If you decide you do not need to take a ride on the London Eye, continue walking along the north side of the river until you reach the next bridge (Waterloo Bridge). At this point, take a left as you are heading towards Covent Garden. The focal point of Covent Garden has an indoor / outdoor market. Many of the streets around Covent Garden are meant for pedestrians only. The whole area is filled with cute cafes, quintessential British pubs, restaurants and lots of shops. Wander around the area and explore.
A few nice places for a drink in Covent Garden include: Lady of the Grapes (wine bar), Casanova & Daughters (Wine bar in Neal’s yard), Plume (wine bar), The Alchemist (mixologist cocktails), The White Lion (British pub), and Crown & Anchor (British pub).
If a cafe is what you are in the mood for, consider: WatchHouse or Monmouth Coffee are both nice options
Day 1 | Evening
For dinner, if you have not made a reservation, some recommendations in this area include:
La Goccia – Italian
Blacklock – Steak
Dishoom – India fusion (good for walk-ins as they do not take reservations)
If you are happy to make a reservation in advance and plan to stay central for dinner, a few options include:
Ampeli – Mediterranean
Noble Rot – Parisian style restaurant and wine bar
Chiltern Firehouse – fancier British restaurant with great atmosphere and delicious food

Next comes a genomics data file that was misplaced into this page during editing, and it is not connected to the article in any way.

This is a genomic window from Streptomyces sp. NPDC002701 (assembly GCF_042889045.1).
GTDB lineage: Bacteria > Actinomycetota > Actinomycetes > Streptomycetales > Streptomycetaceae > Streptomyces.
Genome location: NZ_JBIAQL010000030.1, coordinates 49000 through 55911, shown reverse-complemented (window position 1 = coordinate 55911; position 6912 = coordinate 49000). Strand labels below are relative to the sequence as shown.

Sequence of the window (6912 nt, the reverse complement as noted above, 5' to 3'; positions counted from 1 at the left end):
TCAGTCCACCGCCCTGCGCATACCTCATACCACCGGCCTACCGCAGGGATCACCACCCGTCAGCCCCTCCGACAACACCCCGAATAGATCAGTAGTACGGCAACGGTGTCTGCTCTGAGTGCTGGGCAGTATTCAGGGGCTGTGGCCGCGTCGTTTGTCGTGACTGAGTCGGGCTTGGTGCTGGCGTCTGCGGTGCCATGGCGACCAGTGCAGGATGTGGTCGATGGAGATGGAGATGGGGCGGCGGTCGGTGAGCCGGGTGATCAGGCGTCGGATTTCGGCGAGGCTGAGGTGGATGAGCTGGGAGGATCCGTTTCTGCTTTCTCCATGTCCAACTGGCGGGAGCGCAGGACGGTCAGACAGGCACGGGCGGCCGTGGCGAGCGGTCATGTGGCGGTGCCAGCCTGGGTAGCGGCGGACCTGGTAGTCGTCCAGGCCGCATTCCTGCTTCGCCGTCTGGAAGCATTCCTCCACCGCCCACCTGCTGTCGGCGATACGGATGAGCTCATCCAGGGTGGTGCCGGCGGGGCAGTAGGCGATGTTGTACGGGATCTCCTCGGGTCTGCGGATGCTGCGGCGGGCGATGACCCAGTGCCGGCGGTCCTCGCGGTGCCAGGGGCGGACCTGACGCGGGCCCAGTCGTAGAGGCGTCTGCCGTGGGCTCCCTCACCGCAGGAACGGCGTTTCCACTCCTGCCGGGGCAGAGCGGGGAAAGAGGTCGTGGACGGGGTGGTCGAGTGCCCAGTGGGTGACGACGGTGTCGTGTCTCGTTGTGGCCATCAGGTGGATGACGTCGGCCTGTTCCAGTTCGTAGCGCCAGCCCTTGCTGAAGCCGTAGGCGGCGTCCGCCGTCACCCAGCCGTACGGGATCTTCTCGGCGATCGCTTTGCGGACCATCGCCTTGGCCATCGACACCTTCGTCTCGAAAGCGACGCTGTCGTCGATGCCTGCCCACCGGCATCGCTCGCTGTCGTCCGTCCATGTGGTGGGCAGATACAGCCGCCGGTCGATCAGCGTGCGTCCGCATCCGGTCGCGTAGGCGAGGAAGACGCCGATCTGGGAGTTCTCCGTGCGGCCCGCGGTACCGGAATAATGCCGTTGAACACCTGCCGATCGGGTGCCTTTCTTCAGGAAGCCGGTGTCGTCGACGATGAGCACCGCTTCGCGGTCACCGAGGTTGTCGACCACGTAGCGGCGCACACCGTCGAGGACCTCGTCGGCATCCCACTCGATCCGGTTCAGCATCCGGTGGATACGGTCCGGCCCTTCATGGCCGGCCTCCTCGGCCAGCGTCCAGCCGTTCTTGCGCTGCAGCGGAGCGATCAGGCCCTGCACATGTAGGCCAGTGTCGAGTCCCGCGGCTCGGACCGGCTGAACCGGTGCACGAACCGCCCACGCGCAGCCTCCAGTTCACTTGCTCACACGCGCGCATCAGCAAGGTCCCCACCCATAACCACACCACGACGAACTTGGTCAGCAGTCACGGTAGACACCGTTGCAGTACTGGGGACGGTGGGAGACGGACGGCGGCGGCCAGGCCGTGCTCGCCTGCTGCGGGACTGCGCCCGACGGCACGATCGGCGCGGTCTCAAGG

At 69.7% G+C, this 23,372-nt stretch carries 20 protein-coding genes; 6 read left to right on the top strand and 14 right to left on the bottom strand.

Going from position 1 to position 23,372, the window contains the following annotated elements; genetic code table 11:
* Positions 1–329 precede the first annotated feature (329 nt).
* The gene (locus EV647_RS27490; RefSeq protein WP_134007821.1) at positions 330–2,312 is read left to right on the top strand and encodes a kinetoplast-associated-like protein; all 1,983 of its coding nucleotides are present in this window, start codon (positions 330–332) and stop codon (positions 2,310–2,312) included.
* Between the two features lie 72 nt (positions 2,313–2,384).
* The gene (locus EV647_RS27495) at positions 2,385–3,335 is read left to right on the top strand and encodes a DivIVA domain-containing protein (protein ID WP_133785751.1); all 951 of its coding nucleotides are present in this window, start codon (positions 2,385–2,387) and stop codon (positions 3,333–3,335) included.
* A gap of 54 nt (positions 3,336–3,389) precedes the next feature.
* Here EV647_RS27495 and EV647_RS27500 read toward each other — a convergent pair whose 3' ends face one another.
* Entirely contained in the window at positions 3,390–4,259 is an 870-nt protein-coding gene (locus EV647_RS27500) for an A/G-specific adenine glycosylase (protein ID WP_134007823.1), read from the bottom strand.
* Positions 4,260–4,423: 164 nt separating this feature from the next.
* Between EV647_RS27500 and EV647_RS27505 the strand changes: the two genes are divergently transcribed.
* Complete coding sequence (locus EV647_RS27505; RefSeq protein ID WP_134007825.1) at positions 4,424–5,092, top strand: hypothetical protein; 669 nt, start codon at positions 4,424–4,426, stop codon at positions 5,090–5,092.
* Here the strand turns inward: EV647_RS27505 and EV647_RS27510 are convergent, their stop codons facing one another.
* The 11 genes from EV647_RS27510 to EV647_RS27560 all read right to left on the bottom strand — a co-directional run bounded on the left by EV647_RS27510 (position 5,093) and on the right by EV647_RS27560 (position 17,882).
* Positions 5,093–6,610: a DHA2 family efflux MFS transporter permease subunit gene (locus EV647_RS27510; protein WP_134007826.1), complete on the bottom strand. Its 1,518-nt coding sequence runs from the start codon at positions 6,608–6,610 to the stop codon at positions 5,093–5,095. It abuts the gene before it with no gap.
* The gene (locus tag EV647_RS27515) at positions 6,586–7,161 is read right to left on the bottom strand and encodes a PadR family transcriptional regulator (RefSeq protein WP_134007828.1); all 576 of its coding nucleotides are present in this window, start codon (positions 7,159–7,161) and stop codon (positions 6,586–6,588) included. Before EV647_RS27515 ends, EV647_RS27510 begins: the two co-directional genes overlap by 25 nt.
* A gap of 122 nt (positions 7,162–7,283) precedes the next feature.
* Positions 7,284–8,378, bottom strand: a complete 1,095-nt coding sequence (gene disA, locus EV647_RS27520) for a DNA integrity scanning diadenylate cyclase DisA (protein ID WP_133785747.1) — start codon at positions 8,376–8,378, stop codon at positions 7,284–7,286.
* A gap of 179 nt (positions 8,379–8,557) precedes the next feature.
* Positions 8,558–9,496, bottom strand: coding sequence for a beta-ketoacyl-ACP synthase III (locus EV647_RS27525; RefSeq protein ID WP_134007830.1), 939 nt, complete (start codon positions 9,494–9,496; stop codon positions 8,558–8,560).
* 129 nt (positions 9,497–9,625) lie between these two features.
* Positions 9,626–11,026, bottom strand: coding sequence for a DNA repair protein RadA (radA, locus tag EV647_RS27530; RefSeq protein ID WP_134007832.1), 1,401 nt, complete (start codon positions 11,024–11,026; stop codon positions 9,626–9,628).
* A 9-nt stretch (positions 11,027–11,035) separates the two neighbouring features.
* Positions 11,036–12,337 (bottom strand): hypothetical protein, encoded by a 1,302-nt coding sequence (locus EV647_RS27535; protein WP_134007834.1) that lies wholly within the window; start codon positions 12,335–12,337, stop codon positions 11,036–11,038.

Day 2 | Morning
If you are happy to take a coffee on the go, today you will head East shortly after waking up and plan to grab breakfast in London Bridge.
Take the tube east to the London Bridge station. Once at London Bridge, you can find a spot to sit down for breakfast. A few favorites in the area include Where the Pancakes Are, The Breakfast Club, The Table Cafe, Watchhouse, or White Mulberries
Day 2 | Afternoon
After enjoying breakfast, it is worth exploring Borough Market. This is a market open 7 days of the week for produce, meats, breads, and more. The market is unique as it sits under the trains so you often hear the trains moving above. There are a bunch of restaurants and pubs throughout the whole area.
From Borough Market, heads towards Tower Bridge and walk across the famous bridge. Once you reach the other side, you can take a short detour into St. Katherine’s Docks by turning right (heading east) or go straight to the Tower of London. At the Tower of London, you can choose to go inside and take a tour or admire from the outside.
Depending on the time, you’ll have a few options
Option 1 – If you did not make it to Covent Garden yesterday, consider taking the tube towards Covent Garden and exploring here, with notable spots found above.
Option 2 – check out a new area by going to Piccadilly Circus or Tottenham Court Road. These locations will bring you to the areas of Carnaby and Soho. Walk towards Carnaby Street where there will be lots of shops, restaurants, pubs, and cafes. This particular area is mainly for pedestrians only.
Option 3 – Alternatively, if you plan to change for dinner and the show, head back to the hotel to change leaving time for dinner and drinks before the show!